Thursday, October 02, 2008

Davey chimes in, or maybe just vents

Readers will recall at least a few posts here on the Stool in recent days mocking the penchant - nay obsession - of conservatives to blame everything bad that happens on the government. Spot will repeat a quote that he thinks is especially trenchant:

On economic questions the standard [conservative] exculpatory maneuver is even simpler. When some free-market scheme blows up, one needs only find an institution of government in close proximity to the wreckage and commence accusing.

Thus we hear from some on the right that the disaster on Wall Street was the handiwork not of those with unbridled pecuniary motives but of Fannie Mae and Freddie Mac, which were government-sponsored enterprises and therefore partially exempt from market discipline and of theoretical necessity the sole culprits.

Spot was quoting Thomas Frank in response to Captain Fishstick's howl that the government was responsible for the current financial crisis. Now, that lion of economics, Davey Strom, agrees. Davey nods to the sages who have come before him (meaning Sticks' post referred to earlier):

First, let’s acknowledge that imbalances in the market are at the root of the current troubles. There is no doubt that a housing and lending bubble formed, and that the popping of that bubble has helped lead us to where we are today. Others have shown how lending rules set by politicians and monetary policies set by the Fed helped distorted the market for housing, but even without those prods this or another asset bubble could easily have formed. Markets are not infallible.

Davey says that Washington feels our pain:

Ironically, Washington's initial attempts to stem the bleeding transformed the painful but necessary correction into today's market rout. As in 1929 and the early 1930's, it was government intervention into the workings of the market that turned a serious problem into a crisis.

In the 1930's the government helped create the Great Depression by making a number of blunders that helped destroy the underlying financial system. In particular the Federal Reserve stood by as bank failures led to a massive contraction of the money supply, drying up credit and leading to massive deflation that destroyed the American economy. This time around nobody can accuse the Fed of being stingy with money.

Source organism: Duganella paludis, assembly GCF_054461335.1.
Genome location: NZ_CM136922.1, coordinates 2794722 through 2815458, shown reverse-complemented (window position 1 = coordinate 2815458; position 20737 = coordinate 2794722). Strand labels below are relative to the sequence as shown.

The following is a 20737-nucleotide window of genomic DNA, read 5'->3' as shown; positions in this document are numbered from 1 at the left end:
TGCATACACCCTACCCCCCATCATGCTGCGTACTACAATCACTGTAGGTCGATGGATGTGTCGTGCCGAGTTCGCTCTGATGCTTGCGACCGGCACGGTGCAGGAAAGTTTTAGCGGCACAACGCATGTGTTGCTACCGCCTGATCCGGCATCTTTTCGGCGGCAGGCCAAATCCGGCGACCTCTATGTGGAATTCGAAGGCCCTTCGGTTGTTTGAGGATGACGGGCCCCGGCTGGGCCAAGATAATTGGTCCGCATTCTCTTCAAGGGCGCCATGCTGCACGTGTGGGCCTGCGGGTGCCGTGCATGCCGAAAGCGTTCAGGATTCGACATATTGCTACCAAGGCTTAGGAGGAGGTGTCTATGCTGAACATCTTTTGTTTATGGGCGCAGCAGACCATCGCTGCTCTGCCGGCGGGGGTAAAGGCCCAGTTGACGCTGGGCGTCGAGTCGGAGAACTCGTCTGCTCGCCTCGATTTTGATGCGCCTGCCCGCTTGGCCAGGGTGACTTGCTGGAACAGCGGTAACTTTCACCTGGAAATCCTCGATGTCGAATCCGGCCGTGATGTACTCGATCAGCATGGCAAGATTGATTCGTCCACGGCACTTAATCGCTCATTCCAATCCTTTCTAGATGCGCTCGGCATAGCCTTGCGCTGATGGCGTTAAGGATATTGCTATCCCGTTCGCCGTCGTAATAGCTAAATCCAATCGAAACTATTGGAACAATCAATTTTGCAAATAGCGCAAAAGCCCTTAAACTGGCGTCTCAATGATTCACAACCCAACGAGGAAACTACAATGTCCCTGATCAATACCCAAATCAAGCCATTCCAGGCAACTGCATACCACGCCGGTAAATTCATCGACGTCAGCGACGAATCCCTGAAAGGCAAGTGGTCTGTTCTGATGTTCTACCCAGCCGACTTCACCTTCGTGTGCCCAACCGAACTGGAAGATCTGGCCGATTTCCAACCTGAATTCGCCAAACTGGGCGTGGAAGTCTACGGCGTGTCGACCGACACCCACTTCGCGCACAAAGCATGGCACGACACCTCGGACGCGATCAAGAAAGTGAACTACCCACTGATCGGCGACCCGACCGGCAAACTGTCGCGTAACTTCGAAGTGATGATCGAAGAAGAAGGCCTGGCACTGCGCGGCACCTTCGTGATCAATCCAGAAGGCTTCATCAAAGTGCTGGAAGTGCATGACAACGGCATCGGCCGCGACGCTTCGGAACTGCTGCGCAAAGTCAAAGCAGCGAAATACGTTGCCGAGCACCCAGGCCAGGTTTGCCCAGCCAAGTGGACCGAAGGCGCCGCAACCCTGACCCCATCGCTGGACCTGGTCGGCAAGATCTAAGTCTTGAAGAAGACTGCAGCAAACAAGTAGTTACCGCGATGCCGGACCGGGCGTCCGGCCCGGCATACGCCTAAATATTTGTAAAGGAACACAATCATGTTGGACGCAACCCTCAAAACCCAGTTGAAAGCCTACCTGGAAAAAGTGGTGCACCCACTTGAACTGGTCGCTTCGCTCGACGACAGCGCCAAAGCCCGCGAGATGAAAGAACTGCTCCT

That darn government; it screwed up again. Spot will bet, boys and girls, that you didn't know that the government caused the Depression. Spot didn't. Although as far as Spot can tell, Davey is saying that in the Depression, the government intervention blunder was not to intervene.

Maybe the point will come to one of the boys and girls; it eludes Spot. All Spot can come up with is Herbert Hoover: he did too much.

But according to Davey, here's the problem this time:

From early this year the Fed and Treasury seem to have been following what I would call a “reverse Goldilocks” strategy, doing both too much and too little and getting the policy just wrong.

You made that up, Spotty.

No, grasshopper; Spot did not. Davey expands:

Two things were made abundantly clear by this pattern of events: first, in the judgment of the Fed and Treasury our financial system was on the brink of collapse; and second, they had no plan for how to deal with the impending disaster. They were shooting from the hip, and that's not a great way to aim.

It was signals sent by Washington that destroyed the underlying confidence that is the bedrock of any financial system. Investors, rationally viewing Washington's actions, quickly rushed to the sidelines in order to wait and see what the government was going to do in order to clean up the mess.

Because of the government, we lost faith in ourselves. Will we ever be able to look at ourselves in the collective mirror again?

Seriously, it is obvious that Davey has no idea of exactly what the government did wrong during the Depression, nor in the current crisis. But one thing is sure: it is the government's fault.

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